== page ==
Selected excerpts from Why fears about municipal credit are overblown (complimentary download)
Highly publicized predictions of 50-100 municipal defaults have caused anxiety among municipal bond investors. These recent predictions must be placed into appropriate context, looking both forward and to history:
- In 2009 municipal issuers defaulted on 178 individual bond issues. The aggregate face value of the defaulted issues was $3.5 Billion. In 2010 issuers defaulted on seventy-five municipal bond issues, with an aggregate face value of $1.7 Billion.
- The municipal credit market is a $2.5 Trillion market. Thus the prediction of hundreds of municipal defaults has already been realized. Losses have amounted to a tiny fraction of market value.
- As of December 31, 2010 the MCDX 5-year index spread was 218 basis points. With seventy percent recovery for investors in default, this spread is consistent with 3.63 defaults per year out of the index’s fifty names, or a seven percent annual default rate.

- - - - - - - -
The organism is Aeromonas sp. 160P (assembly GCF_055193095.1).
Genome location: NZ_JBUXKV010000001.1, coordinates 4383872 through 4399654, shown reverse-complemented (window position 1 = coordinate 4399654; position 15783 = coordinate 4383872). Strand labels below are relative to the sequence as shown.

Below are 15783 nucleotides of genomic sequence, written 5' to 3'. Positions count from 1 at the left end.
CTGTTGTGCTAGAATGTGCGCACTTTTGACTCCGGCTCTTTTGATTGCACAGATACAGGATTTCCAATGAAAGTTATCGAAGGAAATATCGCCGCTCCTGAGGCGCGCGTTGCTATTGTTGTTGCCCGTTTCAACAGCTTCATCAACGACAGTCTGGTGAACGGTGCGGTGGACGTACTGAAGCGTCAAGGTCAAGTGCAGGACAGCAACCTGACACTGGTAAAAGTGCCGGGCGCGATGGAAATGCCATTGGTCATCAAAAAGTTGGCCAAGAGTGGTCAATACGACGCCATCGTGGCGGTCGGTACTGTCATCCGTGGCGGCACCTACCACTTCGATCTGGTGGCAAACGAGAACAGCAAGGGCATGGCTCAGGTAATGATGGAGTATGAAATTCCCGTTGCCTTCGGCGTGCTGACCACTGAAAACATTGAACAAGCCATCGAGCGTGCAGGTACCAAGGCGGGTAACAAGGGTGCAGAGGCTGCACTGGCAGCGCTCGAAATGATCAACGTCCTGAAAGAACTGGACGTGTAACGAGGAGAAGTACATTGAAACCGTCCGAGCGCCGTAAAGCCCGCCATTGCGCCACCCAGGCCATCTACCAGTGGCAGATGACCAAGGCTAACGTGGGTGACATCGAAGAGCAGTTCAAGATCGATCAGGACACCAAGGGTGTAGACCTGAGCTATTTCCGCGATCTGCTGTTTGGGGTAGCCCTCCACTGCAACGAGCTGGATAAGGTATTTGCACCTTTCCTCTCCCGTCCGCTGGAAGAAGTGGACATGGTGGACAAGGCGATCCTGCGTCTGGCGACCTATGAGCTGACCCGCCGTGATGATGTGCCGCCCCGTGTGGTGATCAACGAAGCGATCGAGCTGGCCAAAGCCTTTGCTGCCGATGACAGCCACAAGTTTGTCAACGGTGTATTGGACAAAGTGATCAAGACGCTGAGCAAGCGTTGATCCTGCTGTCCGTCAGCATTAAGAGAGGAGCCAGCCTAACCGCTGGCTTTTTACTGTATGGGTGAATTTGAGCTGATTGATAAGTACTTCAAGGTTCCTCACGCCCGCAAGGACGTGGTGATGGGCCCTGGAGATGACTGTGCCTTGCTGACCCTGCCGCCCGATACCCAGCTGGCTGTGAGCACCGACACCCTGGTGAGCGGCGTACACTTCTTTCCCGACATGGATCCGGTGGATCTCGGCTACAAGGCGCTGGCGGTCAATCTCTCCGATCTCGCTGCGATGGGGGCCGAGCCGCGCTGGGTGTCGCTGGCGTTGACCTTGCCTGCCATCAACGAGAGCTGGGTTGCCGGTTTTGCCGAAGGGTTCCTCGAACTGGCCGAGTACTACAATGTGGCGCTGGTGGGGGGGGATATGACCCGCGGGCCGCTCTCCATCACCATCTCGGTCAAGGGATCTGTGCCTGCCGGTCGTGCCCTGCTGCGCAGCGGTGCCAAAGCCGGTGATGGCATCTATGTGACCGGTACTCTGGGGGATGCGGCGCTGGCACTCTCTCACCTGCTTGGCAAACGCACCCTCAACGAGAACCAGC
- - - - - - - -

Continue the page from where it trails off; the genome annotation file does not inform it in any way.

- Market spreads as of December 31 were already consistent with approximately thirty percent of municipal issuers going into default over the next five years. In that sense, the worst of the doomsday scenarios had already been incorporated into market yields.
- This doomsday scenario is very unlikely. States, counties, and cities face long-term budget stress, related in large part to employee retirement benefits. These problems, though large, are long- term problems and are unlikely to create across-the-board short-term liquidity crises that could lead to widespread municipal default.
Moody’s on Friday placed Italy’s Aa2 local and foreign currency government bond ratings on review for possible downgrade, while affirming its short-term ratings at Prime-1.